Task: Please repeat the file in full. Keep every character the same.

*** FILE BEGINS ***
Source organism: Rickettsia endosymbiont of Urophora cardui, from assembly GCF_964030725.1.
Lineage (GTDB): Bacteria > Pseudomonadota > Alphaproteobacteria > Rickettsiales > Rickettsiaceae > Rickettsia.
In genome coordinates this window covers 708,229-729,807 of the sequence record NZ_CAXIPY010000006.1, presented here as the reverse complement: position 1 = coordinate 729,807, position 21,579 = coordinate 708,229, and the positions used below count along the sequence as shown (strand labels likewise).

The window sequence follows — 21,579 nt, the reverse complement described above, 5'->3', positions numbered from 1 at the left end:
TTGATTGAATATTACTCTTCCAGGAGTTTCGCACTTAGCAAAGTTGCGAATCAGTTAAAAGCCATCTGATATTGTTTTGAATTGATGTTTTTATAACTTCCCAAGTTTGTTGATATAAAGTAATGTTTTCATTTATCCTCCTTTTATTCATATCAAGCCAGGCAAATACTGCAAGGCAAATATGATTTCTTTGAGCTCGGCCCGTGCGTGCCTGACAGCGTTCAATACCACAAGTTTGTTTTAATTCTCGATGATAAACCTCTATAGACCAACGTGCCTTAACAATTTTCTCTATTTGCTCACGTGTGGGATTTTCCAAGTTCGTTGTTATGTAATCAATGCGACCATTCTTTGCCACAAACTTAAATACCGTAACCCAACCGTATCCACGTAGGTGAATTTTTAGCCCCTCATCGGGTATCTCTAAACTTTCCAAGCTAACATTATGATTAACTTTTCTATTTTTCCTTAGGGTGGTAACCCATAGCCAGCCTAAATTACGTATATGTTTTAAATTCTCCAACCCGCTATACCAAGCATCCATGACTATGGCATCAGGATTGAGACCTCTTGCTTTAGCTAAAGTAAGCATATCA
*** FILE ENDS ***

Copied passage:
Source organism: Rickettsia endosymbiont of Urophora cardui, from assembly GCF_964030725.1.
Lineage (GTDB): Bacteria > Pseudomonadota > Alphaproteobacteria > Rickettsiales > Rickettsiaceae > Rickettsia.
In genome coordinates this window covers 708,229-729,807 of the sequence record NZ_CAXIPY010000006.1, presented here as the reverse complement: position 1 = coordinate 729,807, position 21,579 = coordinate 708,229, and the positions used below count along the sequence as shown (strand labels likewise).

The window sequence follows — 21,579 nt, the reverse complement described above, 5'->3', positions numbered from 1 at the left end:
TTGATTGAATATTACTCTTCCAGGAGTTTCGCACTTAGCAAAGTTGCGAATCAGTTAAAAGCCATCTGATATTGTTTTGAATTGATGTTTTTATAACTTCCCAAGTTTGTTGATATAAAGTAATGTTTTCATTTATCCTCCTTTTATTCATATCAAGCCAGGCAAATACTGCAAGGCAAATATGATTTCTTTGAGCTCGGCCCGTGCGTGCCTGACAGCGTTCAATACCACAAGTTTGTTTTAATTCTCGATGATAAACCTCTATAGACCAACGTGCCTTAACAATTTTCTCTATTTGCTCACGTGTGGGATTTTCCAAGTTCGTTGTTATGTAATCAATGCGACCATTCTTTGCCACAAACTTAAATACCGTAACCCAACCGTATCCACGTAGGTGAATTTTTAGCCCCTCATCGGGTATCTCTAAACTTTCCAAGCTAACATTATGATTAACTTTTCTATTTTTCCTTAGGGTGGTAACCCATAGCCAGCCTAAATTACGTATATGTTTTAAATTCTCCAACCCGCTATACCAAGCATCCATGACTATGGCATCAGGATTGAGACCTCTTGCTTTAGCTAAAGTAAGCATATCA